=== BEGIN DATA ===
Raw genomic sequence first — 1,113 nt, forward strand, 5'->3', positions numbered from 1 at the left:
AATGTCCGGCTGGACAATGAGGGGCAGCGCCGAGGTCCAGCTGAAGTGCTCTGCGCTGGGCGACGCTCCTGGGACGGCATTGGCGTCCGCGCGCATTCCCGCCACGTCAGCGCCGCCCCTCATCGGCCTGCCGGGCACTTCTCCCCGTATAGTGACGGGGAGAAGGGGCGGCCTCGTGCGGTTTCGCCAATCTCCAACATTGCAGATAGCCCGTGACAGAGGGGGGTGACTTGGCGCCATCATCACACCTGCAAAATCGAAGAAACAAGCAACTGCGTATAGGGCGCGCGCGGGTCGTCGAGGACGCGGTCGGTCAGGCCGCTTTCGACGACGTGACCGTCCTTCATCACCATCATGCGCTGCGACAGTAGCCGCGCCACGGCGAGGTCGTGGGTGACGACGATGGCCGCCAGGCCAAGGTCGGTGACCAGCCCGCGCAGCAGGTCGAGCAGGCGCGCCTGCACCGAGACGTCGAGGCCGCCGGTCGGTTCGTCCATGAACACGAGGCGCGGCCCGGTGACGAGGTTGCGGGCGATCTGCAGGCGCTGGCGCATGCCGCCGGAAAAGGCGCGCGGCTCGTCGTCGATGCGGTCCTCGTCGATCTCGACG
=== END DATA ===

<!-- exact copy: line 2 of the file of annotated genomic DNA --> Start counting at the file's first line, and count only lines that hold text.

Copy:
AATGTCCGGCTGGACAATGAGGGGCAGCGCCGAGGTCCAGCTGAAGTGCTCTGCGCTGGGCGACGCTCCTGGGACGGCATTGGCGTCCGCGCGCATTCCCGCCACGTCAGCGCCGCCCCTCATCGGCCTGCCGGGCACTTCTCCCCGTATAGTGACGGGGAGAAGGGGCGGCCTCGTGCGGTTTCGCCAATCTCCAACATTGCAGATAGCCCGTGACAGAGGGGGGTGACTTGGCGCCATCATCACACCTGCAAAATCGAAGAAACAAGCAACTGCGTATAGGGCGCGCGCGGGTCGTCGAGGACGCGGTCGGTCAGGCCGCTTTCGACGACGTGACCGTCCTTCATCACCATCATGCGCTGCGACAGTAGCCGCGCCACGGCGAGGTCGTGGGTGACGACGATGGCCGCCAGGCCAAGGTCGGTGACCAGCCCGCGCAGCAGGTCGAGCAGGCGCGCCTGCACCGAGACGTCGAGGCCGCCGGTCGGTTCGTCCATGAACACGAGGCGCGGCCCGGTGACGAGGTTGCGGGCGATCTGCAGGCGCTGGCGCATGCCGCCGGAAAAGGCGCGCGGCTCGTCGTCGATGCGGTCCTCGTCGATCTCGACG